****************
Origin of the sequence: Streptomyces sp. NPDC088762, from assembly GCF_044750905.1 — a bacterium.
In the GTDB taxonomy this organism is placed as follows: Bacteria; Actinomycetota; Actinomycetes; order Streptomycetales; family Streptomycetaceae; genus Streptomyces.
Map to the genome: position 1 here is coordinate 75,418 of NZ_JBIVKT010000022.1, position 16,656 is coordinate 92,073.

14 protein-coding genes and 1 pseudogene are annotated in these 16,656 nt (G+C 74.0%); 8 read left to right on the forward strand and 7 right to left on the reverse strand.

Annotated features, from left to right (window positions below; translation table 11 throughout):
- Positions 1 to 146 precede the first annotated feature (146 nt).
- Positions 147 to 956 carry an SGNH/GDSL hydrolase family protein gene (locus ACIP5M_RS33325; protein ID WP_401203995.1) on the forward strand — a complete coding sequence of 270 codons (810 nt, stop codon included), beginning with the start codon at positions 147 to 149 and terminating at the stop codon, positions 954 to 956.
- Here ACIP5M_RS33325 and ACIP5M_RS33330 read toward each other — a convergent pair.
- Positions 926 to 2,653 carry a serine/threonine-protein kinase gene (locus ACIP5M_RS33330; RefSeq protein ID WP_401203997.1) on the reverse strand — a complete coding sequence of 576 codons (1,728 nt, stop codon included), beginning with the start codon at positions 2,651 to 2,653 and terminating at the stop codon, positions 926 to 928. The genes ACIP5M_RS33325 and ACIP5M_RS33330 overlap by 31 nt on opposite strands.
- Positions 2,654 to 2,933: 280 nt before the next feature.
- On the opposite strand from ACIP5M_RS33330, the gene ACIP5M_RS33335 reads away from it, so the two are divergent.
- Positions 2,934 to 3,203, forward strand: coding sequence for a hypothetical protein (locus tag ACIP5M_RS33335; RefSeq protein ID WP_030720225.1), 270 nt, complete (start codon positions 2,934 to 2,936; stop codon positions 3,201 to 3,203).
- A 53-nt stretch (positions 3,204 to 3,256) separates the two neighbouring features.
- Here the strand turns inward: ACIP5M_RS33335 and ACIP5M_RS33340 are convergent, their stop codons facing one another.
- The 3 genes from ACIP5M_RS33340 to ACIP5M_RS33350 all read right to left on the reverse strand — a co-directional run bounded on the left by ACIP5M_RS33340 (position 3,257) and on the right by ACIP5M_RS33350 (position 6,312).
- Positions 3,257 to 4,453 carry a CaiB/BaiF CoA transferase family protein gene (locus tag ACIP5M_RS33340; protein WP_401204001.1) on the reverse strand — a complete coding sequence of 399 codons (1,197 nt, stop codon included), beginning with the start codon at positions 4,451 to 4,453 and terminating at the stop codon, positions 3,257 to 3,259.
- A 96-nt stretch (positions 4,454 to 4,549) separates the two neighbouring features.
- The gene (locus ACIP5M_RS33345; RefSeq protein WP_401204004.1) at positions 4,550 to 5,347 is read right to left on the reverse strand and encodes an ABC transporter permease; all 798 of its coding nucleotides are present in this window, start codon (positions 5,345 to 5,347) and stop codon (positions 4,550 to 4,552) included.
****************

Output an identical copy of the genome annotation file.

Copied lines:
Origin of the sequence: Streptomyces sp. NPDC088762, from assembly GCF_044750905.1 — a bacterium.
In the GTDB taxonomy this organism is placed as follows: Bacteria; Actinomycetota; Actinomycetes; order Streptomycetales; family Streptomycetaceae; genus Streptomyces.
Map to the genome: position 1 here is coordinate 75,418 of NZ_JBIVKT010000022.1, position 16,656 is coordinate 92,073.

14 protein-coding genes and 1 pseudogene are annotated in these 16,656 nt (G+C 74.0%); 8 read left to right on the forward strand and 7 right to left on the reverse strand.

Annotated features, from left to right (window positions below; translation table 11 throughout):
- Positions 1 to 146 precede the first annotated feature (146 nt).
- Positions 147 to 956 carry an SGNH/GDSL hydrolase family protein gene (locus ACIP5M_RS33325; protein ID WP_401203995.1) on the forward strand — a complete coding sequence of 270 codons (810 nt, stop codon included), beginning with the start codon at positions 147 to 149 and terminating at the stop codon, positions 954 to 956.
- Here ACIP5M_RS33325 and ACIP5M_RS33330 read toward each other — a convergent pair.
- Positions 926 to 2,653 carry a serine/threonine-protein kinase gene (locus ACIP5M_RS33330; RefSeq protein ID WP_401203997.1) on the reverse strand — a complete coding sequence of 576 codons (1,728 nt, stop codon included), beginning with the start codon at positions 2,651 to 2,653 and terminating at the stop codon, positions 926 to 928. The genes ACIP5M_RS33325 and ACIP5M_RS33330 overlap by 31 nt on opposite strands.
- Positions 2,654 to 2,933: 280 nt before the next feature.
- On the opposite strand from ACIP5M_RS33330, the gene ACIP5M_RS33335 reads away from it, so the two are divergent.
- Positions 2,934 to 3,203, forward strand: coding sequence for a hypothetical protein (locus tag ACIP5M_RS33335; RefSeq protein ID WP_030720225.1), 270 nt, complete (start codon positions 2,934 to 2,936; stop codon positions 3,201 to 3,203).
- A 53-nt stretch (positions 3,204 to 3,256) separates the two neighbouring features.
- Here the strand turns inward: ACIP5M_RS33335 and ACIP5M_RS33340 are convergent, their stop codons facing one another.
- The 3 genes from ACIP5M_RS33340 to ACIP5M_RS33350 all read right to left on the reverse strand — a co-directional run bounded on the left by ACIP5M_RS33340 (position 3,257) and on the right by ACIP5M_RS33350 (position 6,312).
- Positions 3,257 to 4,453 carry a CaiB/BaiF CoA transferase family protein gene (locus tag ACIP5M_RS33340; protein WP_401204001.1) on the reverse strand — a complete coding sequence of 399 codons (1,197 nt, stop codon included), beginning with the start codon at positions 4,451 to 4,453 and terminating at the stop codon, positions 3,257 to 3,259.
- A 96-nt stretch (positions 4,454 to 4,549) separates the two neighbouring features.
- The gene (locus ACIP5M_RS33345; RefSeq protein WP_401204004.1) at positions 4,550 to 5,347 is read right to left on the reverse strand and encodes an ABC transporter permease; all 798 of its coding nucleotides are present in this window, start codon (positions 5,345 to 5,347) and stop codon (positions 4,550 to 4,552) included.